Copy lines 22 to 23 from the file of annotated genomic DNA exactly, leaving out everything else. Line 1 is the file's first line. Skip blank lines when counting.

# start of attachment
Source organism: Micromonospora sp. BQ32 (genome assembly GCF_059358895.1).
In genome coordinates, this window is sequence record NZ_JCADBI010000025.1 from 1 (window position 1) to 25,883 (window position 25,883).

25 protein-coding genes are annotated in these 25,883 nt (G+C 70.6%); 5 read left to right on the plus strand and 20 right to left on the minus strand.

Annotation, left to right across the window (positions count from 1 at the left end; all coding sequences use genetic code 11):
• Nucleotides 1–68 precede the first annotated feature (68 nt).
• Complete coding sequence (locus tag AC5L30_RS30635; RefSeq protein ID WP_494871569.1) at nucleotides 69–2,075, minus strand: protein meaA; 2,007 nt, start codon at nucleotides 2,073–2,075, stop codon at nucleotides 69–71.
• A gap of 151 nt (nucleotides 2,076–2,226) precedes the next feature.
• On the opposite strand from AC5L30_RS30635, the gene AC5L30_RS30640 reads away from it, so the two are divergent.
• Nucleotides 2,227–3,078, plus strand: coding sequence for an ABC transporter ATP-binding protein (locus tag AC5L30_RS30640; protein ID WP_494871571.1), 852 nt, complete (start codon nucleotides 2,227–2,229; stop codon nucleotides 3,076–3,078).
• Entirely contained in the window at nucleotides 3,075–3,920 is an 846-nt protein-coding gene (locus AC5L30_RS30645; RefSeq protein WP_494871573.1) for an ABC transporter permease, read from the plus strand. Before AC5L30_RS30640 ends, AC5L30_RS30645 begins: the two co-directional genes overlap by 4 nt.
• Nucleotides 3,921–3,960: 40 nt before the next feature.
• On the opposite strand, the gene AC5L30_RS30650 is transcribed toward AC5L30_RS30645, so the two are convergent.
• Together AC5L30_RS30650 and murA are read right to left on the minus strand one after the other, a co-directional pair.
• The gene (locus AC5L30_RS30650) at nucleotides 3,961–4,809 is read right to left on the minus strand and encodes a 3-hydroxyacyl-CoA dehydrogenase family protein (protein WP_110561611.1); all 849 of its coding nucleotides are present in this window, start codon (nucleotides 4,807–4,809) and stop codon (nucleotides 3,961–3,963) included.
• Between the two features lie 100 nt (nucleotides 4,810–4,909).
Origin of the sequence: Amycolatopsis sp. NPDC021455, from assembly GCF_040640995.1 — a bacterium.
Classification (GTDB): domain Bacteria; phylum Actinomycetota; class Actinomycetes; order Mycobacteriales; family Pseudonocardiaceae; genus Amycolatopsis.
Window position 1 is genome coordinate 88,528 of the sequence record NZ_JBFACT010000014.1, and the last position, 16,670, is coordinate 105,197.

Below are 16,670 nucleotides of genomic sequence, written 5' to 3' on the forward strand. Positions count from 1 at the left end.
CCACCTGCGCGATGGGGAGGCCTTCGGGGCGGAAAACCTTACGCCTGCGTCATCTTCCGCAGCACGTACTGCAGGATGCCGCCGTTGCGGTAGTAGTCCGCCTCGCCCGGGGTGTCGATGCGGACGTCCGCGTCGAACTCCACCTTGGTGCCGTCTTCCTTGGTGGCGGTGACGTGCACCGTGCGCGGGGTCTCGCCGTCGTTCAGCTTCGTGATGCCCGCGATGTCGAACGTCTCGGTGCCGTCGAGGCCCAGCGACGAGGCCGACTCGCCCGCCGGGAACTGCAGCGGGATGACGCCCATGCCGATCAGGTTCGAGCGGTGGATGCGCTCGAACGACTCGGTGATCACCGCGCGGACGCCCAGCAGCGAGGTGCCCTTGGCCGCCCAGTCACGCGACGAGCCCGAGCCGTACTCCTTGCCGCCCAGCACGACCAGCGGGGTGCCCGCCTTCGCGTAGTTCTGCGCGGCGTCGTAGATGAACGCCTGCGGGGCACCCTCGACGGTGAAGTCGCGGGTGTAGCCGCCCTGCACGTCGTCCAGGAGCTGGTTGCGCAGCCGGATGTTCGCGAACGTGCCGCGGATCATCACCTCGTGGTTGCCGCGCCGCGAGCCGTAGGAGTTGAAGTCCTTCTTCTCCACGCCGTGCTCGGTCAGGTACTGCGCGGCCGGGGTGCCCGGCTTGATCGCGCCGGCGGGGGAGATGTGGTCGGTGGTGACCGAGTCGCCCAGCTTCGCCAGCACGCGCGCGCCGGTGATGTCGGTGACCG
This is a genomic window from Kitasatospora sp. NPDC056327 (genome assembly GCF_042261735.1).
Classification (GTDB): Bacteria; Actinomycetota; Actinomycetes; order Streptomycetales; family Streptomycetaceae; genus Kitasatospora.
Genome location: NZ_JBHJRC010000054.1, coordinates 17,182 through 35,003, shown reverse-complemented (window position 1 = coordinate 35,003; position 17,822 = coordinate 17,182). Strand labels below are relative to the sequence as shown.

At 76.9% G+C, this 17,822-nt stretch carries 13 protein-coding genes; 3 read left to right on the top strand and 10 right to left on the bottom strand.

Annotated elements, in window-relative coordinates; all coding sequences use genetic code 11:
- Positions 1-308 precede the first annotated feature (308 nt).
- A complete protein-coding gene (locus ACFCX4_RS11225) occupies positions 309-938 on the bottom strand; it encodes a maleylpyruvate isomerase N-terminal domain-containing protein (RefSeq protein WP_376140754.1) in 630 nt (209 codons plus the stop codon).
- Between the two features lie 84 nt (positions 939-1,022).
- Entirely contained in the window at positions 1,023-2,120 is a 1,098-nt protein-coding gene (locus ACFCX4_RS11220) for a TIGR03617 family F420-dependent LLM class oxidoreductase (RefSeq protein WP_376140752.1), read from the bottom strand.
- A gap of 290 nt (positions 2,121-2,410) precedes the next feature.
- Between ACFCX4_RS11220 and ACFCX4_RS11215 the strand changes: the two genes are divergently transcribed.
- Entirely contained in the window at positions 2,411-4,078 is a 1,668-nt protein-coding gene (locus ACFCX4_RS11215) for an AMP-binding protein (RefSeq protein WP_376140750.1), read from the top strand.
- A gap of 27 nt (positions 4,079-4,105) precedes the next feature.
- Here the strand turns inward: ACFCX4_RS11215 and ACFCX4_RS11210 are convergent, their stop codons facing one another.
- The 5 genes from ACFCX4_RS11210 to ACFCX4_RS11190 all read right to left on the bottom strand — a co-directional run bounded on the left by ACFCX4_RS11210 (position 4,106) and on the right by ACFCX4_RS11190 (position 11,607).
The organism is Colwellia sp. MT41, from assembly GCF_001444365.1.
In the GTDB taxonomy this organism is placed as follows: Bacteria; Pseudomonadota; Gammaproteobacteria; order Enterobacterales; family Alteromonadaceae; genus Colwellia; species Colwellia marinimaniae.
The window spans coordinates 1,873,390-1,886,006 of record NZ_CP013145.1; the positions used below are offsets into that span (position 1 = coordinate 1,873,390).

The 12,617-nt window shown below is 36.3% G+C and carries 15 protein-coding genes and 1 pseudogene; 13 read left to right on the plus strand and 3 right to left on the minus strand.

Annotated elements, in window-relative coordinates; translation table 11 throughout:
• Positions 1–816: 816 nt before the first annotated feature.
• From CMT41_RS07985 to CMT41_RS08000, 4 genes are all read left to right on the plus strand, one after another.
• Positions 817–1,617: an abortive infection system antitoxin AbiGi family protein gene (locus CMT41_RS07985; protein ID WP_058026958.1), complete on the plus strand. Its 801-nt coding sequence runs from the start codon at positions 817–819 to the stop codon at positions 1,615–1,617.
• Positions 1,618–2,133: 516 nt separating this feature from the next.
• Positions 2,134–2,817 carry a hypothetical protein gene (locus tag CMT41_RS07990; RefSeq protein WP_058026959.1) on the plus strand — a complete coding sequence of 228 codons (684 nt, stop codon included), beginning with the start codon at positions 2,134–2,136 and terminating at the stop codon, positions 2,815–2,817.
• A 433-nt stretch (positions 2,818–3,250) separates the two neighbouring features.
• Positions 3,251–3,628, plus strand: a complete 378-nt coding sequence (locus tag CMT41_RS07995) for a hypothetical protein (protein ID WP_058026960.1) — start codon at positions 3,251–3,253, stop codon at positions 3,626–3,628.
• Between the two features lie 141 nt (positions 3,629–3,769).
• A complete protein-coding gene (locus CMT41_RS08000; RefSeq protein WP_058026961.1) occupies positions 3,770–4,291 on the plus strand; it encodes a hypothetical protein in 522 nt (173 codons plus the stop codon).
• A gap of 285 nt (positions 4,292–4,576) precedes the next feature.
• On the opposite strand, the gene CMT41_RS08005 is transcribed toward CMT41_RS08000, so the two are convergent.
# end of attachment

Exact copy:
Classification (GTDB): Bacteria; Actinomycetota; Actinomycetes; order Streptomycetales; family Streptomycetaceae; genus Kitasatospora.
Genome location: NZ_JBHJRC010000054.1, coordinates 17,182 through 35,003, shown reverse-complemented (window position 1 = coordinate 35,003; position 17,822 = coordinate 17,182). Strand labels below are relative to the sequence as shown.